ないことはない is an expression that utilizes either the 助動詞（じょどうし） (auxiliary verb) ない, or the い-Adjective
ない, depending on what type of word it is used with. This structure may literally be translated as something similar to ‘not (A) is not all there is’. However, the common translations are ‘(A) is not impossible’, or ‘it doesn’t mean that it isn’t (A)’.
This expression may be used with the ない form of any verb, い-Adjective
, or な-Adjective
. Let’s have a look at a few examples before exploring the meaning further.
It’s not that I don't watch movies, but I am just not knowledgeable about them at all.
It’s not that this place isn't safe, but you should be careful.
It doesn't mean that I am not healthy, but it is not the case that I am very fit.
By itself, ことはない highlights something that is unneeded, or never happens. This is partly due to the 副助詞（ふくじょし） (adverbial particle) は expressing something as being ‘complete’. In this way, ‘there is no situation in which (A)’, is quite an accurate translation of ことはない. By adding ない to the (A) verb, all ないことはない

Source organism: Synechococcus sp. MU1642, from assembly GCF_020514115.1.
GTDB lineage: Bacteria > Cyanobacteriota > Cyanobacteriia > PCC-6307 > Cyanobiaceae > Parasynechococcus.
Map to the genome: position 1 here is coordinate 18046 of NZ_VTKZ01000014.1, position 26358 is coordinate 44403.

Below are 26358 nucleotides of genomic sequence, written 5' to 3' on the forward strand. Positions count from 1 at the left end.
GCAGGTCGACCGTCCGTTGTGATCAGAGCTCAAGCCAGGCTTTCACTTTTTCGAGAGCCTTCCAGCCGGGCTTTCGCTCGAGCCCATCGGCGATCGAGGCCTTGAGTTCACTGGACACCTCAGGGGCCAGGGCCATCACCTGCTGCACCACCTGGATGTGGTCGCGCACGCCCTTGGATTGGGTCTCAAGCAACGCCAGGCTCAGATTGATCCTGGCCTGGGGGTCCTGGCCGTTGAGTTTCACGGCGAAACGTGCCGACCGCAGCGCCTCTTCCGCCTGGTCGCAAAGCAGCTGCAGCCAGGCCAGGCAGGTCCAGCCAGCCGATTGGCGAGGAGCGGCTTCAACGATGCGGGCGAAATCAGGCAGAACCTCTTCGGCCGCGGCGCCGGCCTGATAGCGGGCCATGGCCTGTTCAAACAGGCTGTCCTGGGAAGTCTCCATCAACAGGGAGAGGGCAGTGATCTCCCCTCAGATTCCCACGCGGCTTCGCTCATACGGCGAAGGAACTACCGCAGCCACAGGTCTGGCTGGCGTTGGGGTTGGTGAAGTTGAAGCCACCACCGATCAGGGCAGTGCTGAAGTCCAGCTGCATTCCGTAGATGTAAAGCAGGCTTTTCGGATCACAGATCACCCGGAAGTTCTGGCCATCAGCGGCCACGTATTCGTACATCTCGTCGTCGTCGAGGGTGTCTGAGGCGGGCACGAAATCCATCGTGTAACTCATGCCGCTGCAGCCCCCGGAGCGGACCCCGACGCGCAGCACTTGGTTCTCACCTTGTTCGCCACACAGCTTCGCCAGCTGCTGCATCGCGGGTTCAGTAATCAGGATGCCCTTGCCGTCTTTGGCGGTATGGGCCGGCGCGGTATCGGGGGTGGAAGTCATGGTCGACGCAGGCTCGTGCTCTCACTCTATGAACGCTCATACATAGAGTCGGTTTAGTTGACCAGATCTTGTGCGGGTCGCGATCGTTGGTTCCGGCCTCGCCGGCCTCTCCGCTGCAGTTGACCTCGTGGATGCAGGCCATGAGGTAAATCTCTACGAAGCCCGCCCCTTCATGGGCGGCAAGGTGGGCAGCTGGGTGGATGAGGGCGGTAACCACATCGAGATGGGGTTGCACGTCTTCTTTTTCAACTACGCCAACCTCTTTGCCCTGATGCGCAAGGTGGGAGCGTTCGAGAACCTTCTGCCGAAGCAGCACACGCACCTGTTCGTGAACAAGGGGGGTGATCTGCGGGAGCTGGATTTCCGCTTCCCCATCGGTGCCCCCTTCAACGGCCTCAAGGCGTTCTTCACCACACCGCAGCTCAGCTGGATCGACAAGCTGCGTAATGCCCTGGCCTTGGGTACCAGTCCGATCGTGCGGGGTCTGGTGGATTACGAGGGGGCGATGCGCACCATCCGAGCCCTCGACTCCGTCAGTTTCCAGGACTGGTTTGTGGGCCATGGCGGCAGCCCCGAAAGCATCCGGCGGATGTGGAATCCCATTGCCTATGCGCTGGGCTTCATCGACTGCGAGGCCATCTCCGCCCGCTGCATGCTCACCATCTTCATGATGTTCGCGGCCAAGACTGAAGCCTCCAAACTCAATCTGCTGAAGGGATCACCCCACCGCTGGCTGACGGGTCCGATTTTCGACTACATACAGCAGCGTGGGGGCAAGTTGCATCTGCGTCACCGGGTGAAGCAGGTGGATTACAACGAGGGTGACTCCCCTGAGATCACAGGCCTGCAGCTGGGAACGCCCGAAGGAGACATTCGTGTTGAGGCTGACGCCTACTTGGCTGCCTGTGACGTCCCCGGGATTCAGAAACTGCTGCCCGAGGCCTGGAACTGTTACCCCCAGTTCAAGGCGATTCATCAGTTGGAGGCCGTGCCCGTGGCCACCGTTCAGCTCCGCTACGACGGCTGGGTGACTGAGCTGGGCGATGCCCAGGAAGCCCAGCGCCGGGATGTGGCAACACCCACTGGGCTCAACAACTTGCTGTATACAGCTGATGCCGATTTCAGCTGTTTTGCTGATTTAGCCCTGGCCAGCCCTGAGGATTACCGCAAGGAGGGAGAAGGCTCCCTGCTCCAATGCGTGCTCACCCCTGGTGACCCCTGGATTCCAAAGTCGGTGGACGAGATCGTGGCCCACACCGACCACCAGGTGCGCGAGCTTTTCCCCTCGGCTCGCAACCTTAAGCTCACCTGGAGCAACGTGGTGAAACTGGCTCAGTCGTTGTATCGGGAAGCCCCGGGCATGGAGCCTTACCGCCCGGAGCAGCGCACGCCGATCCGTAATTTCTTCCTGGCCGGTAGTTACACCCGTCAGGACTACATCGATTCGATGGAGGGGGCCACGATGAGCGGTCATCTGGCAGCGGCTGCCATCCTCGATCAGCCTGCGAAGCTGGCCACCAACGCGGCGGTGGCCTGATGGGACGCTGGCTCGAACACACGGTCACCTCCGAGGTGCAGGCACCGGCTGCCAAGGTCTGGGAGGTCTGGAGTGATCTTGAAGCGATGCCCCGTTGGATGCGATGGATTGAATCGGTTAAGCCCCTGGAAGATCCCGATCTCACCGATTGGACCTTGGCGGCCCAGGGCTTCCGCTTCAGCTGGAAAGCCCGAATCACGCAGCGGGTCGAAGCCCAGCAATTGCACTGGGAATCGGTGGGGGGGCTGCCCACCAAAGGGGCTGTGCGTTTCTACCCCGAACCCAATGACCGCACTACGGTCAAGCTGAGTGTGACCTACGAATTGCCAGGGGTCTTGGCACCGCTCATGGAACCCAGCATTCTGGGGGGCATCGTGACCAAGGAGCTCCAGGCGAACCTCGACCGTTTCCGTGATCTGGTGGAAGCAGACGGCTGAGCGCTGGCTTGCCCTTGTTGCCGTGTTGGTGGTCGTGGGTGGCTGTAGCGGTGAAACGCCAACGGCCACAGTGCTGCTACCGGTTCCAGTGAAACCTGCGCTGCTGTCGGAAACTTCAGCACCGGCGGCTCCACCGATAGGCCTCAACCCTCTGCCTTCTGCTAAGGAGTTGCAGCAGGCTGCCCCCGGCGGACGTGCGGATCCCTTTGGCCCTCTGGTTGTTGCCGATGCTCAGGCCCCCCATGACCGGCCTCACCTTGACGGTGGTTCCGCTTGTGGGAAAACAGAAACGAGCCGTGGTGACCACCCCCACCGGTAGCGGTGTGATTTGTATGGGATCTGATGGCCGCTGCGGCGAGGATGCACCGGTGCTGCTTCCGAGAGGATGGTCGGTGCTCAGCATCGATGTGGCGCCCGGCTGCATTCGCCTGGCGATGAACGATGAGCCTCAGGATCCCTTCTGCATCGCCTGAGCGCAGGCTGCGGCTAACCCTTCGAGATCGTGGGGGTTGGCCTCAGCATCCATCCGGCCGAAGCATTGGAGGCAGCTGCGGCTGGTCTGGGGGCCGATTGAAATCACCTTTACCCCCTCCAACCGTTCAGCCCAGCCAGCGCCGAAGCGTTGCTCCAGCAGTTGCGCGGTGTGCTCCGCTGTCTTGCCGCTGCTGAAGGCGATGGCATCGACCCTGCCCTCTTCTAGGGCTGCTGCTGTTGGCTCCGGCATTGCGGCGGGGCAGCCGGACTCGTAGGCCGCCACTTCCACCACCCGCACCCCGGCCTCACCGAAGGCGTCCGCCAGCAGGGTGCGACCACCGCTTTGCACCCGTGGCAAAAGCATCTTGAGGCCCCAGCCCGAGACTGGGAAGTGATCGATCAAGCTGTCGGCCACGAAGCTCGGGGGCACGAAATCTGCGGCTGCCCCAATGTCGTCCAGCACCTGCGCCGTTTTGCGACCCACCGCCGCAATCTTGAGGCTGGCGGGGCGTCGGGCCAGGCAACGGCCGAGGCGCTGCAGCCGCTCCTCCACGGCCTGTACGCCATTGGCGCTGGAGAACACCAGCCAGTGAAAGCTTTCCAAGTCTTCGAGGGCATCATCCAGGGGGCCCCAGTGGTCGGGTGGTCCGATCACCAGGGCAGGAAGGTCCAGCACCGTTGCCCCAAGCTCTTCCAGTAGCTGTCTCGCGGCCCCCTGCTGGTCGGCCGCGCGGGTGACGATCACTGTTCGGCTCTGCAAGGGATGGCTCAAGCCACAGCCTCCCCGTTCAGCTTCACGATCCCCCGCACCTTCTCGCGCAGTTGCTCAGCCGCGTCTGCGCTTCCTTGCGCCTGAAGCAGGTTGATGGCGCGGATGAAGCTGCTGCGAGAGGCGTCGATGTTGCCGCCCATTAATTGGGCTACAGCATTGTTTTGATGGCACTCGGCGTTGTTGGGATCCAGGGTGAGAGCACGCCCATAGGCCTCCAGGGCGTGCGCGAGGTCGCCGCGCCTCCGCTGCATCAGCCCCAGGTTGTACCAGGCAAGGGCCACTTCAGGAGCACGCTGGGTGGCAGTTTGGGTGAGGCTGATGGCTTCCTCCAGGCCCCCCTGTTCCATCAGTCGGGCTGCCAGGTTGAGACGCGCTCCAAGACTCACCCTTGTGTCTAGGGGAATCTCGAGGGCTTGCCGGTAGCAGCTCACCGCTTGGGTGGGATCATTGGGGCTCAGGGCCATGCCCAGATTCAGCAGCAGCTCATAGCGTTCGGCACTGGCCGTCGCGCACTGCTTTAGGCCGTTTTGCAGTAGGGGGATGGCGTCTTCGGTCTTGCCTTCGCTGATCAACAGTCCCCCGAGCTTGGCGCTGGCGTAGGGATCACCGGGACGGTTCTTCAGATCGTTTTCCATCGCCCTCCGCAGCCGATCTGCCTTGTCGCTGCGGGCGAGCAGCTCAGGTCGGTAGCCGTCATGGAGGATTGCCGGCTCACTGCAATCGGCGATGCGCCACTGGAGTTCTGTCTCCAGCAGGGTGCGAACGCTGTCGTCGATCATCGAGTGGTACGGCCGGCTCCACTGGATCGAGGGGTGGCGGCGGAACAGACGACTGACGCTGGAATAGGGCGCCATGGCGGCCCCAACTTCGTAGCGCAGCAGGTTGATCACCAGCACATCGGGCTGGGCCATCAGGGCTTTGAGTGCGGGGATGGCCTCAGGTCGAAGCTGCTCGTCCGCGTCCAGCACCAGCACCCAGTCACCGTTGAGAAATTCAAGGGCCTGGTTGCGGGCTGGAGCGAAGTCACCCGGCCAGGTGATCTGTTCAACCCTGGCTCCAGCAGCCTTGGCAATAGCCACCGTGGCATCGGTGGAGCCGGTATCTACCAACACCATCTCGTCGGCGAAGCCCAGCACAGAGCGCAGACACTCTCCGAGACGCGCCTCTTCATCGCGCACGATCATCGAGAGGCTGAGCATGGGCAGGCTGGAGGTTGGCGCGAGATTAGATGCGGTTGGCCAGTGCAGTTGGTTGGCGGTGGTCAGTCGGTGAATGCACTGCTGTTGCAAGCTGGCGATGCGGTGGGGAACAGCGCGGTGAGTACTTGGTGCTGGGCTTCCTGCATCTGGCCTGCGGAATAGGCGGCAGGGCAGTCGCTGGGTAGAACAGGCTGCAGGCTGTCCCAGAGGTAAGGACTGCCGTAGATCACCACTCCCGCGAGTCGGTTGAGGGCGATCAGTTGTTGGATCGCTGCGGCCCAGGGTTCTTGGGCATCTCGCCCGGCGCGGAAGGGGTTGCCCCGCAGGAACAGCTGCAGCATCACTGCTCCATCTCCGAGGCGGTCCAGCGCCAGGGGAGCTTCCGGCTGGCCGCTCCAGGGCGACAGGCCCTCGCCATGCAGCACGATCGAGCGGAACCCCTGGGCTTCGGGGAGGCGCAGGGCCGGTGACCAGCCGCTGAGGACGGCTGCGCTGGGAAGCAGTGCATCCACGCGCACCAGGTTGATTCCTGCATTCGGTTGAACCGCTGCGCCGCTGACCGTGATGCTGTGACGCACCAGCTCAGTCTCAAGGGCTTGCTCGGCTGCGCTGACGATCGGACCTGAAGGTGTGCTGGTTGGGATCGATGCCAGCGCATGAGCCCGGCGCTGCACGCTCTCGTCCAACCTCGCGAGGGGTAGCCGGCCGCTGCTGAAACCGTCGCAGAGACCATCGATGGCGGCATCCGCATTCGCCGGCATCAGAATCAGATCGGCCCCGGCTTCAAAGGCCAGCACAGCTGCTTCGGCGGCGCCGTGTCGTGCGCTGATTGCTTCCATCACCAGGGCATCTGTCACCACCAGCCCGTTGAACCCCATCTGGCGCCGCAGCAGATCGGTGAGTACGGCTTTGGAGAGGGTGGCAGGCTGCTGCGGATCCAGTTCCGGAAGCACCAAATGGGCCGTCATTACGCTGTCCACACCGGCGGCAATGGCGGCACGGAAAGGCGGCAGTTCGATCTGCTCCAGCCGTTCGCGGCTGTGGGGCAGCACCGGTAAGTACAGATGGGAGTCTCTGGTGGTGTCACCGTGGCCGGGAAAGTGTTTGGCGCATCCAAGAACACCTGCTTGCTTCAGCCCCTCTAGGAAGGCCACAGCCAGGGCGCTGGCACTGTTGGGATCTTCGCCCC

is doing is simply changing this nuance to ‘there is -not- no situation in which (A)’, a double negative expressing that (A) is actually possible.
often appears with verbs in the potential form. This usually implies a lack of effort, or feelings of half heartedness toward the completion of (A). It is similar to ‘it’s not like I can’t (A)’ in English.
It's not that I don't like natto, it's just that I don't think I will buy it myself to eat.
It's not that you can't walk there, but if you did, it would take about six hours.